Her work against slavery convinced her further of the church’s complicity with slavery. She found at many of her appearances that local ministers led the opposition, and sometimes actual attack, against her. She was known for handling her hecklers well. When one minister quoted the Bible’s prohibitions of women teaching, she quoted back at him the Bible’s prohibition against men being clean-shaven.

In 1858, during a time she was in Rochester, she joined in a major protest against capital punishment led by Frederick Douglass and Susan B. Anthony. In 1859, she helped in a petition drive for the right to vote for women in New York State.

Colman remained active in the women’s rights movement as well. She served on the Finance Committee of the 1860 Woman’s Rights Convention.

In 1862, her daughter Gertrude was attending the New England Medical College when she died. Lucy Colman arranged, rather than a religious (Universalist or Spiritualist) service, to have Frederick Douglass officiate.

In 1863, Colman was one of the secretaries in a national “convention of loyal women,” with Lucy Stone presiding, and others including Elizabeth Cady Stanton, Susan B. Anthony, Ernestine Rose, Antoinette Blackwell, Amy Post and Angelina Grimke Weld. Their purpose was to call women to “do everything in their power to aid the Government in the prosecution of this war to the glorious end of freedom” – and resolutions supported the Emancipation Proclamation and legal freedom for former slaves with no laws that would “debar them from any rights or privileges as free and equal citizens of a common Republic.” Another resolution read:

“There can never be a true peace in this Republic until the civil and political rights of all citizens of African descent and all women are practically established.”

Washington DC

In 1864, Colman took on a position as matron with the National Orphan Asylum in Washington, DC, run by the National Association for the Relief of Destitute Colored Women and Children. She left that September; from her autobiography it seems she was in a conflict attempting to get a teacher fired, a teacher who was a relative of the famous educator Horace Mann.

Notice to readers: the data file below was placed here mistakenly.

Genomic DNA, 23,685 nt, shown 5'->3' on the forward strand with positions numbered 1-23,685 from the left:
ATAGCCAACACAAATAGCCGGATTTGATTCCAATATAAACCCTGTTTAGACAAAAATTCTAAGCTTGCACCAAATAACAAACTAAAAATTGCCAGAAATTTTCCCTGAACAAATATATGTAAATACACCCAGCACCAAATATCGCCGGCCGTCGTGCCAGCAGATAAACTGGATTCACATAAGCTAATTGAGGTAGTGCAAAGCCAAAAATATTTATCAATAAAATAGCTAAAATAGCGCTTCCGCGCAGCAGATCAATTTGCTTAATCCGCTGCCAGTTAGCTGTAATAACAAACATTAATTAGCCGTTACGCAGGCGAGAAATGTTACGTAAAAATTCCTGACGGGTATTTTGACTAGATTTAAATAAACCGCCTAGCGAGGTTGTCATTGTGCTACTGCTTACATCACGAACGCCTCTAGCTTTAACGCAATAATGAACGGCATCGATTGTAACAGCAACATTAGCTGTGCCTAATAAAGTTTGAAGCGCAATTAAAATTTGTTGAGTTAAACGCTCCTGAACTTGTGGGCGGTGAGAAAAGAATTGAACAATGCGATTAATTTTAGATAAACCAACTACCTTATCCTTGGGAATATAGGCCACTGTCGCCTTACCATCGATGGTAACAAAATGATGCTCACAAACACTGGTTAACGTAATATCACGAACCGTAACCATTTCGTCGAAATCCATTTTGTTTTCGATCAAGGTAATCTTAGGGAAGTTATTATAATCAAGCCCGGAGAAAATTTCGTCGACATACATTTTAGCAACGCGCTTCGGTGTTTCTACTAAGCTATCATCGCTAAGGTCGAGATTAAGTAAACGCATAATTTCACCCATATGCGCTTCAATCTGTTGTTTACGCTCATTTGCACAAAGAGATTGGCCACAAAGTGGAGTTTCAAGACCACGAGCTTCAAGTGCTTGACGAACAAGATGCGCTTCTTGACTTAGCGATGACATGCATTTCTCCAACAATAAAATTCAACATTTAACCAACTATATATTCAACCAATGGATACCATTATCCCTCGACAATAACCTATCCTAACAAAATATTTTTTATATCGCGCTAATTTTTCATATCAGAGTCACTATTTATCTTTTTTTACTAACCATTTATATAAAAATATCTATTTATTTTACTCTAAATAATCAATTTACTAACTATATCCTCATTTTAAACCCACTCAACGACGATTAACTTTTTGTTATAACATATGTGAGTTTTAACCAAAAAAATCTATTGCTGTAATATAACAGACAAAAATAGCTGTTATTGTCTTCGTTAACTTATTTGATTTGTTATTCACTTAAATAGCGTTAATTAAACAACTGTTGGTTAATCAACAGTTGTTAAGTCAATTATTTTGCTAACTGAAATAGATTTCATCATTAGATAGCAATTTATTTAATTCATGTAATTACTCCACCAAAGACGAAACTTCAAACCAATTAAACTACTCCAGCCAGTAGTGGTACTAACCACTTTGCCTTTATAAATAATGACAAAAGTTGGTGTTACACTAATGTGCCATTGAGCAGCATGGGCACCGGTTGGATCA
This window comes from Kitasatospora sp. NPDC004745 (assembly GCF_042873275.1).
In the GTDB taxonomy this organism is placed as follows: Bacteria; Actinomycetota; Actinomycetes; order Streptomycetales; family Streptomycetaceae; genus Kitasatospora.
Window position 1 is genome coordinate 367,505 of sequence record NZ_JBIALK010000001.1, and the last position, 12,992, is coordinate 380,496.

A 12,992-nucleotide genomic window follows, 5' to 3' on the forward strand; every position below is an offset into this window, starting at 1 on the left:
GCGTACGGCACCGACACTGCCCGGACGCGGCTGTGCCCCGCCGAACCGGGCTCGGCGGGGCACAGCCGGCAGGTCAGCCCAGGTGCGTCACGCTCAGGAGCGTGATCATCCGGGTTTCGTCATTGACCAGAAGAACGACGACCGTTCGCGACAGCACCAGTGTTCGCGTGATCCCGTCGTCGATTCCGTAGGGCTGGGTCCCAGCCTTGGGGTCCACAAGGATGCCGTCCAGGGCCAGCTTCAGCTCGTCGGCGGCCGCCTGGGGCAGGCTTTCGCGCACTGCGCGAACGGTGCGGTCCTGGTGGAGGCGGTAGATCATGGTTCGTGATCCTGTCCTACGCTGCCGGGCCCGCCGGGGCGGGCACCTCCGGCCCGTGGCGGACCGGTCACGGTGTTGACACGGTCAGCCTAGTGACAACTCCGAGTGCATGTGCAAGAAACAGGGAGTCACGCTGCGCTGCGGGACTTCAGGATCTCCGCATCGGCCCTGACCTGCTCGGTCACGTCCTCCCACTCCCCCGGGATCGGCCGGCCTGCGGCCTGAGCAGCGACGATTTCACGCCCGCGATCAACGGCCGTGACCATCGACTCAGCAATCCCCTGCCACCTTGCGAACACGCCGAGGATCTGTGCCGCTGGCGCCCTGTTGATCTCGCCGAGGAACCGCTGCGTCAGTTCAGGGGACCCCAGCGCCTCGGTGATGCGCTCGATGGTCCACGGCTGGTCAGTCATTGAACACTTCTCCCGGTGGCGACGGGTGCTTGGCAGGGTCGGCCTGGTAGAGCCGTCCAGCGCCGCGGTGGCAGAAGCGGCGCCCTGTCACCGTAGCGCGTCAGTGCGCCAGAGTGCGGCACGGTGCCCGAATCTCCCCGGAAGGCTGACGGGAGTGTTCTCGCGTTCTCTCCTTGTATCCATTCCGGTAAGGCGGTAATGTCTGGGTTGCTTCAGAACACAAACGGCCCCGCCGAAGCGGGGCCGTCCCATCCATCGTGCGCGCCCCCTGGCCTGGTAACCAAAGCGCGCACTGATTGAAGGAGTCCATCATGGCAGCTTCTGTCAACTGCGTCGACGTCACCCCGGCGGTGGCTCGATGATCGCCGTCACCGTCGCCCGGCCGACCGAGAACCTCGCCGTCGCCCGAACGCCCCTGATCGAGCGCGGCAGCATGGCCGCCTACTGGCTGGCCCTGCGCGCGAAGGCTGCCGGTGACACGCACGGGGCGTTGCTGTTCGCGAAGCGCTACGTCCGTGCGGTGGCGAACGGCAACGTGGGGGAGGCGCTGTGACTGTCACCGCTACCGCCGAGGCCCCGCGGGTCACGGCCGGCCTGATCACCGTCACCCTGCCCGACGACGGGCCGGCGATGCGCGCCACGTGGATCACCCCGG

In 1864 and 1865, she taught and served as a superintendent in schools in Washington and Arlington, Virginia, for the National Freedman’s Relief Association, an institution founded to help former slaves during Reconstruction.

Meeting of Sojourner Truth and President Abraham Lincoln

On October 29, 1864, Lucy Colman accompanied Sojourner Truth to the White House to meet President Abraham Lincoln; she is the “Mrs. C” Truth referred to in a letter about the visit. Colman had arranged the meeting via Elizabeth Keckley, dressmaker to and confidante of Mary Todd Lincoln. While Sojourner Truth had positive words for the encounter (“I felt that I was in the presence of a friend”), Colman was not impressed by the president’s reception of the former slave. She reported, soon after the event, that Truth had said that he was the only president who had helped her people. Lincoln, Colman reported, replied:

“And the only one who ever had such opportunity. Had our friends in the South behaved themselves, I could have done nothing.”

As she said in her Reminiscences (1891), written long after the events:

“Mr. Lincoln was not himself with this colored woman. He had no funny story for her, he called her aunty, as he would his washer-woman, and when she complimented him as the first Antislavery President, he said, ‘I’m not an Abolitionist; I wouldn’t free the slaves if I could save the Union in any other way – I’m obliged to do it.’”

(“Aunty” was not universally a term of disrespect; it was used in many other letters Sojourner Truth included in her autobiography and was sometimes used to address older white women in the women’s rights movement in letters to them. It was fairly well known, even in the 19th century, that Lincoln did not originally favor abolishing slavery, but limiting its boundaries. Truth later reported that he’d written “For Auntie Sojourner Truth” in her autograph book that day.)